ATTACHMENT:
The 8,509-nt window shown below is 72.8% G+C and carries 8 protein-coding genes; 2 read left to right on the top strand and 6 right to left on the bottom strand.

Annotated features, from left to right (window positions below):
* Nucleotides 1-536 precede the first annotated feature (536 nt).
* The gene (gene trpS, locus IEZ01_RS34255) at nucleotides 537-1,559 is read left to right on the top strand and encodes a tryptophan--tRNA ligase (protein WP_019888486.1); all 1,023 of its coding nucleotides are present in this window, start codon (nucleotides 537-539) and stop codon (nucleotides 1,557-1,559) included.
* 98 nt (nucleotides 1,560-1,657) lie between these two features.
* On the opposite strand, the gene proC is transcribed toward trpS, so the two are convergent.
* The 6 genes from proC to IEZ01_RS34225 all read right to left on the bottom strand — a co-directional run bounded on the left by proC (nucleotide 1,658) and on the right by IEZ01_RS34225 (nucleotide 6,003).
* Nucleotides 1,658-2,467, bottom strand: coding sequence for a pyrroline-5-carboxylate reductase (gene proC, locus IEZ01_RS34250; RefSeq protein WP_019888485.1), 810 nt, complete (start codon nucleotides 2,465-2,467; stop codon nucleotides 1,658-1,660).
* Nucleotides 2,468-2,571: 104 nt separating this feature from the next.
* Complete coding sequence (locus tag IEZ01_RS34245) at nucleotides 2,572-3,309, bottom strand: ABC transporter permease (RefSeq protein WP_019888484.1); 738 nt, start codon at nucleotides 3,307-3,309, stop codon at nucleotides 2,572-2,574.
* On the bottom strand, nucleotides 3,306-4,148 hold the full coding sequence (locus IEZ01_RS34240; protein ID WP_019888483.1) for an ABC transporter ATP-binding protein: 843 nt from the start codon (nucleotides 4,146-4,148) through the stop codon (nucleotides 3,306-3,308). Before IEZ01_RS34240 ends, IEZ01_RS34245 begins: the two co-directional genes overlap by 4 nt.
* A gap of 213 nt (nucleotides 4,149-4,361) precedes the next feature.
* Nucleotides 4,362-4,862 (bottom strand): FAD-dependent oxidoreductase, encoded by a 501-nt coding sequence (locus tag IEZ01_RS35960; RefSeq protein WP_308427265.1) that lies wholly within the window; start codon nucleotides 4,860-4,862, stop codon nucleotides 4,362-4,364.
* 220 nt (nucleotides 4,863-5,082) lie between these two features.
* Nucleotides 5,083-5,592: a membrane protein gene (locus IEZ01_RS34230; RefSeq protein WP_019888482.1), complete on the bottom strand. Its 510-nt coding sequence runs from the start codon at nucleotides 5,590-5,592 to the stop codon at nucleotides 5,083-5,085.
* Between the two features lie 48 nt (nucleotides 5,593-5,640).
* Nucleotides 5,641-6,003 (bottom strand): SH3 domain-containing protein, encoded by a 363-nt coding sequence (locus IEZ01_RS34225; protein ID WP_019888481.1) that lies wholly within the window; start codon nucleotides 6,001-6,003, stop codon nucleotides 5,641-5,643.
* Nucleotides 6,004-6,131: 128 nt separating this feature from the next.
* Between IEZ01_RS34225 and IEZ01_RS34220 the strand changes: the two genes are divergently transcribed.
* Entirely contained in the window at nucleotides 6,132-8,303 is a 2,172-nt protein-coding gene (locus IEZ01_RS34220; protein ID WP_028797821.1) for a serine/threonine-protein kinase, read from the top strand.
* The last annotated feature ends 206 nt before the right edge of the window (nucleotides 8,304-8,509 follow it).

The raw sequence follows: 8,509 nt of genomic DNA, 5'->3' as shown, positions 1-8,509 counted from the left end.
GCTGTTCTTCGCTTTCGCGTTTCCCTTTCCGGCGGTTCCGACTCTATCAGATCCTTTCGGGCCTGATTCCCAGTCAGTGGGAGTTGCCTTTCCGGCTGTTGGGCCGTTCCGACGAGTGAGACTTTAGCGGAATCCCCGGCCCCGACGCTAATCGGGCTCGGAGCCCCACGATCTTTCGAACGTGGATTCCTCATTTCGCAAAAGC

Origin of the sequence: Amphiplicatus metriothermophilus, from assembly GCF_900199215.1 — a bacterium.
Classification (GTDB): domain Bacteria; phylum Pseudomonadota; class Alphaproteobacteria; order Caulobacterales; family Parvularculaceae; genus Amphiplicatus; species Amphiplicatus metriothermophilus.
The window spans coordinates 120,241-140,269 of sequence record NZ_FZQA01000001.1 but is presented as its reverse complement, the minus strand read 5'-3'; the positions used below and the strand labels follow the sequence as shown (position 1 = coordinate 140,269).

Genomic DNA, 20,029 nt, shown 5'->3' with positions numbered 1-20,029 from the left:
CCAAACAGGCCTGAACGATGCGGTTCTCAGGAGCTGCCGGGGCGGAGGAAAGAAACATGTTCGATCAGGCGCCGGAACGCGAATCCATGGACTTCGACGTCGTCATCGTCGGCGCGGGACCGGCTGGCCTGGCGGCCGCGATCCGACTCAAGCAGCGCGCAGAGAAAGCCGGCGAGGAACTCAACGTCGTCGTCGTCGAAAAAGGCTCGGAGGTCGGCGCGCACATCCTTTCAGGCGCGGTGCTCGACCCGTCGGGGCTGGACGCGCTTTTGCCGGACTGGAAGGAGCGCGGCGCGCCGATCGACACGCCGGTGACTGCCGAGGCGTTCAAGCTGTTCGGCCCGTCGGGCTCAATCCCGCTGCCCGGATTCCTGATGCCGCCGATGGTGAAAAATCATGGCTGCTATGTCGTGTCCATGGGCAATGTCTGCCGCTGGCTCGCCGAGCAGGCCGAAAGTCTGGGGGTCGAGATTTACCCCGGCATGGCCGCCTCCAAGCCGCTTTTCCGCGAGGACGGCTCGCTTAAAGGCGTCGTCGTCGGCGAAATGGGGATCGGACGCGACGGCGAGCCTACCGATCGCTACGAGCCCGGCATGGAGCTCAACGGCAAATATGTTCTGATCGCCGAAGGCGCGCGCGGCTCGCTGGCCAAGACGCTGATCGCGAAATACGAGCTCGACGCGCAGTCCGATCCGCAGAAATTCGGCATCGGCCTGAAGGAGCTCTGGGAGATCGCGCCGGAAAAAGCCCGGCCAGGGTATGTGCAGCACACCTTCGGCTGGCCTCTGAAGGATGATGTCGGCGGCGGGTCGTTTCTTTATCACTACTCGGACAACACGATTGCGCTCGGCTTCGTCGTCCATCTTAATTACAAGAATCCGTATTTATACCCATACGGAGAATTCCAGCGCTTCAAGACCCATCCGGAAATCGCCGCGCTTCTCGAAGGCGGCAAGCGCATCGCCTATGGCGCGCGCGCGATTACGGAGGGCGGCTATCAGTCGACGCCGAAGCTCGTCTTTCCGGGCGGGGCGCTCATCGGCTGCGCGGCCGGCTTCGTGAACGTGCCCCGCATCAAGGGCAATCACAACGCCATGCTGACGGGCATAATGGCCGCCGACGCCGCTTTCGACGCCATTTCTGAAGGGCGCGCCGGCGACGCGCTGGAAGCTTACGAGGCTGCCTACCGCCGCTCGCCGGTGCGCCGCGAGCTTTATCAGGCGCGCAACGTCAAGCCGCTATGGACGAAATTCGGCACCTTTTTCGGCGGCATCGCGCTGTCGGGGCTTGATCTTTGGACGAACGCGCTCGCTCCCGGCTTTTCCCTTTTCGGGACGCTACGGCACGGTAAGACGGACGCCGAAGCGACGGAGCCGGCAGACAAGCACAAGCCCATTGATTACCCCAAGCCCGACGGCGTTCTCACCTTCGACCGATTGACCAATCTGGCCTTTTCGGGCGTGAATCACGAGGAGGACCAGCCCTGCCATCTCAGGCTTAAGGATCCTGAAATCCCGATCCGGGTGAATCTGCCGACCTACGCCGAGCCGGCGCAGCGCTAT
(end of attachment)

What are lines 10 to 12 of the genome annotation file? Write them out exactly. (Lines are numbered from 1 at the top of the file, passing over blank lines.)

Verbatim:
* Complete coding sequence (locus tag IEZ01_RS34245) at nucleotides 2,572-3,309, bottom strand: ABC transporter permease (RefSeq protein WP_019888484.1); 738 nt, start codon at nucleotides 3,307-3,309, stop codon at nucleotides 2,572-2,574.
* On the bottom strand, nucleotides 3,306-4,148 hold the full coding sequence (locus IEZ01_RS34240; protein ID WP_019888483.1) for an ABC transporter ATP-binding protein: 843 nt from the start codon (nucleotides 4,146-4,148) through the stop codon (nucleotides 3,306-3,308). Before IEZ01_RS34240 ends, IEZ01_RS34245 begins: the two co-directional genes overlap by 4 nt.
* A gap of 213 nt (nucleotides 4,149-4,361) precedes the next feature.